Fitness

Increasing Physical Activity may Help Elderly From Developing Dementia and Alzheimer’s Disease: Study

According to a study led by Rush University Medical Centre, those elderly who perform more than average daily movement are able to maintain a much stronger memory and thinking abilities than the people who show less physical activity even though if they are experiencing any biomarkers or indications of dementia. These movements can include various exercises and other physical activities. The study got published in the medical journal of the American Academy of Neurology on January 16, 2019.

Dr. Aron S. Buchman, lead author and professor in the Department of Neurological Sciences at Rush University Medical Center said: “We measured levels of physical activity in study participants an average of two years prior to their deaths, and then examined their donated brain tissue after death, and found that a more active lifestyle may have a protective effect on the brain,” said “People who moved more had better thinking and memory skills compared to those who were more sedentary and did not move much at all.”

As per the researchers, the daily movement can help the patients to develop a cognitive reserve which in turn aids them in maintaining good memory and thinking skills even though when they are facing some manifestations of Alzheimer’s disease in the brain.

Comparison of the Data for 454 Adults

For carrying out the study, 454 elderly were selected out of which only 191 were suffering from dementia. For the analysis, all the patients were asked to perform several physical and memory based tests to depict their health for consecutive 20 years. For further research, the participants agreed on the agreement of donating their brain after the death of an average age of 91.

Approximately before 2 years of their death, researchers from the Alzheimer’s Disease Center asked them to give attendance of their activity through an accelerometer. This small wrist device had the capability to note even the smallest activity like brisk walking to vigorous exercise all day. According to the analysis of the study, stronger thinking and memory was linked to a greater amount of daily activities. Also, the study showed that people who have better motor skills were linked to having better thinking and memory skills. The motor skills are linked to a good response to coordination and movement.

Dr James Pickett, Head of Research at Alzheimer’s Society, said: “What’s fascinating about this research is that it suggests physical activity might not slow down dementia related changes in the brain, but could help the brain cope with these changes.”

“Exercise might help by strengthening the connections between brain-cells – referred to as cognitive reserve – which makes our brain more resilient to the changes that cause cognitive decline. The link between exercising and lowering your risk is becoming more and more established, but the question we need to answer now is how to help people incorporate more activity into their daily lives.”

“This is why we have campaigned hard to have NHS mid-life health checks include recommendations on dementia risk reduction. For anyone concerned about keeping their brains healthy in later life, we encourage eating a balanced diet, avoiding smoking and excessive drinking, and getting that step count up.”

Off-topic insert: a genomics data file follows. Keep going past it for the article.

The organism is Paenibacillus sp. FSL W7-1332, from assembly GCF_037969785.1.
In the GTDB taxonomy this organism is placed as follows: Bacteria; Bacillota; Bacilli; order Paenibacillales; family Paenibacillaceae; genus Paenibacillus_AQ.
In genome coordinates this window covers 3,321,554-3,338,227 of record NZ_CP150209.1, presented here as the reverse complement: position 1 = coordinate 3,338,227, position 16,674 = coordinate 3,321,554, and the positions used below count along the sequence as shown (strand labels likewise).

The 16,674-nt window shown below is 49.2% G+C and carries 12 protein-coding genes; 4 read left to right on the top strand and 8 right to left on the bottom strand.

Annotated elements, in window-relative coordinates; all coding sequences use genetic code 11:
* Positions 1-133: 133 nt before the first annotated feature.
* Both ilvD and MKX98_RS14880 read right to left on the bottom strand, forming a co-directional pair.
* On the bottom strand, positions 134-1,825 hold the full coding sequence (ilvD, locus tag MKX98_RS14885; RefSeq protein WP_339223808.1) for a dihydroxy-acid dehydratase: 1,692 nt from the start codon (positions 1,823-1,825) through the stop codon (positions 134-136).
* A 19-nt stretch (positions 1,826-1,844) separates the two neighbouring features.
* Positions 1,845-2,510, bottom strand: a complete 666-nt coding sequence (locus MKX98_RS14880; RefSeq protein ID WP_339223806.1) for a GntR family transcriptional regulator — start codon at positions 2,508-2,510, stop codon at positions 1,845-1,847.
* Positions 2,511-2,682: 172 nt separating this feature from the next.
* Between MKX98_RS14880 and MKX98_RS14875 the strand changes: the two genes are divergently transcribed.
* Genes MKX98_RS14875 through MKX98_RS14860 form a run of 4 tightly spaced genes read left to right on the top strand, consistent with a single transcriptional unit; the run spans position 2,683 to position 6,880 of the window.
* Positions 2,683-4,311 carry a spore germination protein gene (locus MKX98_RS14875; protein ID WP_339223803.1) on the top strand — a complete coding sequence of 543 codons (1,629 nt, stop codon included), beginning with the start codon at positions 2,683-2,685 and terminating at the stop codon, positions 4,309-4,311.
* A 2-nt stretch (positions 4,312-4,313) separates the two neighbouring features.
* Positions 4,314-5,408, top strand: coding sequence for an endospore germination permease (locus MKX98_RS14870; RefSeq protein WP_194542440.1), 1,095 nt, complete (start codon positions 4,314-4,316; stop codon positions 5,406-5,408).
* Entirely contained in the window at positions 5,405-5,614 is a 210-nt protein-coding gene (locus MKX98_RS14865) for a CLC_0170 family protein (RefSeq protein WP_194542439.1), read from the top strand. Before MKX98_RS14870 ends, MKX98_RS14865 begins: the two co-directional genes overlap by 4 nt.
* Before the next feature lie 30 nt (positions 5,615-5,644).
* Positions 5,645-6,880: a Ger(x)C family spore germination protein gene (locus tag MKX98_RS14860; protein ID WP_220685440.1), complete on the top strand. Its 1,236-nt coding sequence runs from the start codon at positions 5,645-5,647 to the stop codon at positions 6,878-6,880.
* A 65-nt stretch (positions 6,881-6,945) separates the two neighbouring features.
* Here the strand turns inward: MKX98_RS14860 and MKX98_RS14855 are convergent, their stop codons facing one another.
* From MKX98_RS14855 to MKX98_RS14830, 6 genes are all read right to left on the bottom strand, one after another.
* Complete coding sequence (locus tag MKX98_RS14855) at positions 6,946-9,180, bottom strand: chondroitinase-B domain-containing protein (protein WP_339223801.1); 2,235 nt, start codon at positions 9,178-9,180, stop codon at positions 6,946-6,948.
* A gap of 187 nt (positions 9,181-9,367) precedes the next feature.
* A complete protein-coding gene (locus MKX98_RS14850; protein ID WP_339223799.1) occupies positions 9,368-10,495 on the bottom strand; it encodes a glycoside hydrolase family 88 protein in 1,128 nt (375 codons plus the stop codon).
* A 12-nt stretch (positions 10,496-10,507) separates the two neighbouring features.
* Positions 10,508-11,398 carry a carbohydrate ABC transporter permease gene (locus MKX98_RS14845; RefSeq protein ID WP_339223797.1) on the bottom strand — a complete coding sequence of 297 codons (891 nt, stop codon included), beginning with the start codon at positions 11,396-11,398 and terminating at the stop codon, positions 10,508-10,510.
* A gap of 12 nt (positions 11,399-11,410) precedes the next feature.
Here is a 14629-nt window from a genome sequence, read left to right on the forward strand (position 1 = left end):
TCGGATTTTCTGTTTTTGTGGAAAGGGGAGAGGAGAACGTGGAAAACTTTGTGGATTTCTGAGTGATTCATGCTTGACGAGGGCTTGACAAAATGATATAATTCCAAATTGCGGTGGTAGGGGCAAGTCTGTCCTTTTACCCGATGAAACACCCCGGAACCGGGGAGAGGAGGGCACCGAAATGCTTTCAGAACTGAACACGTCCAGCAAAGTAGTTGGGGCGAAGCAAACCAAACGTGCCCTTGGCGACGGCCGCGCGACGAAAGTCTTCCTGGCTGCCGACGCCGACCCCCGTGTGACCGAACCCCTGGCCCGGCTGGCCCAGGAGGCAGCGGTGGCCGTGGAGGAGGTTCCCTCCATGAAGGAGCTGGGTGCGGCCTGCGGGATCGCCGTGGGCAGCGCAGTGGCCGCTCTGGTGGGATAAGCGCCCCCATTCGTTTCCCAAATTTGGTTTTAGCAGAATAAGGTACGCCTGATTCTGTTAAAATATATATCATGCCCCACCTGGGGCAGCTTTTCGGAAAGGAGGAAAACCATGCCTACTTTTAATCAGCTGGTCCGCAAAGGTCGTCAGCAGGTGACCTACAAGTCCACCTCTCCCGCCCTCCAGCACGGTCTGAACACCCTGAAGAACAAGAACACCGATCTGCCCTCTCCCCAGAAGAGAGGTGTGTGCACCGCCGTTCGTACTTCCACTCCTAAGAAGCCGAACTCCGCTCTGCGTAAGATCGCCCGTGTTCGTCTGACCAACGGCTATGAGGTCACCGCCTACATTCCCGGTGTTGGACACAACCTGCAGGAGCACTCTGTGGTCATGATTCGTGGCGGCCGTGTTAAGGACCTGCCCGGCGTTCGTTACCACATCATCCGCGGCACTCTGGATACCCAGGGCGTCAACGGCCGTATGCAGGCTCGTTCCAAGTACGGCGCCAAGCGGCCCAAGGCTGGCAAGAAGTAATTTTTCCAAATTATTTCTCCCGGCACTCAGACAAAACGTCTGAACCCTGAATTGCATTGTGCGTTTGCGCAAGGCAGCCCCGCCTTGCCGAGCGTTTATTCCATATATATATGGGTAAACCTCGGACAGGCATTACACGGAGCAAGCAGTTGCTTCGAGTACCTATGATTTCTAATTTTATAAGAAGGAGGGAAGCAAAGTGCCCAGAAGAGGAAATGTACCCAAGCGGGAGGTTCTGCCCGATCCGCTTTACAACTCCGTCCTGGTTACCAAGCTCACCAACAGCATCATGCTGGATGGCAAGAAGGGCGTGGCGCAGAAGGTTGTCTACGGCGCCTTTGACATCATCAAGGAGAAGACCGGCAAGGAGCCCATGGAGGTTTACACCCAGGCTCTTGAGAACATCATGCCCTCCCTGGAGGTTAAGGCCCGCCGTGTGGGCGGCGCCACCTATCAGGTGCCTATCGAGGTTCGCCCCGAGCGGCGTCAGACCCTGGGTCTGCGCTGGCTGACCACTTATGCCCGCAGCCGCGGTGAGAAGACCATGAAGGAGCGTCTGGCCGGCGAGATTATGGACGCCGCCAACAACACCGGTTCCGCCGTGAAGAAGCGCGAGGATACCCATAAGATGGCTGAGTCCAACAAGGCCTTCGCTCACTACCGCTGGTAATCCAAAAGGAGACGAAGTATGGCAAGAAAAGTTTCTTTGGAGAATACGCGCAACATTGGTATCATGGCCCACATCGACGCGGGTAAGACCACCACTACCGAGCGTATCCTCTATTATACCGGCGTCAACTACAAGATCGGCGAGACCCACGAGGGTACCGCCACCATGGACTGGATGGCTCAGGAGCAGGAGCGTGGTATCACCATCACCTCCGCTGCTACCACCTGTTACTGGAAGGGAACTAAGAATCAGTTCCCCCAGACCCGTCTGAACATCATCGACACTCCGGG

Smaller Number of Activities Contributes in Producing a Larger Effect on Dementia Rates

As per the analysis for every 68% increase in physical activity, the patients reduced the chances of developing dementia by 31%. While on the other hand, those patients who increased their motor skills by 68% decreased the chances of up to 55%. According to Buchman, the analysis of the tests showed that there was an average of 8% difference in the scores scored by the participants for their physical and motor abilities.

The patients’ brains were carefully analyzed after they left the world for studying lesions or biomarkers of dementia or Alzheimer’s disease if there is any. The results remained the same when the tests scores were compared to the intensity of lesions in the participants’ brain. One of the amazing findings was that the researchers found similar results in those people who had dementia and people who did not develop this disease.

It was quite shocking as the relation between the high amount of activity and strong memory was thought to be unrelated to biomarkers and lesions of dementia and Alzheimer’s disease.

Exercise may Help in Shielding your Brain from Different Health conditions

Buchman said: “Exercise is an inexpensive way to improve health, and our study shows it may have a protective effect on the brain. But it is important to note that our study does not show cause and effect.” He further explained, “It may also be possible that as people lose memory and thinking skills, they reduce their physical activity. More studies are needed to determine if moving more is truly beneficial to the brain.”

There were some drawbacks of the study; one of them was that the study did not track or had the previous data about the physical activities of their early life. This might have played a significant role in protecting the brain from several health issues. Secondly, the study clearly did not mention the specifications of exercise as one might be able to bring more health benefit over another.

Emma Colleen

Emma’s professional life has been mostly in hospital management, while studying international business in college. Of course, she now covers topics for us in health.

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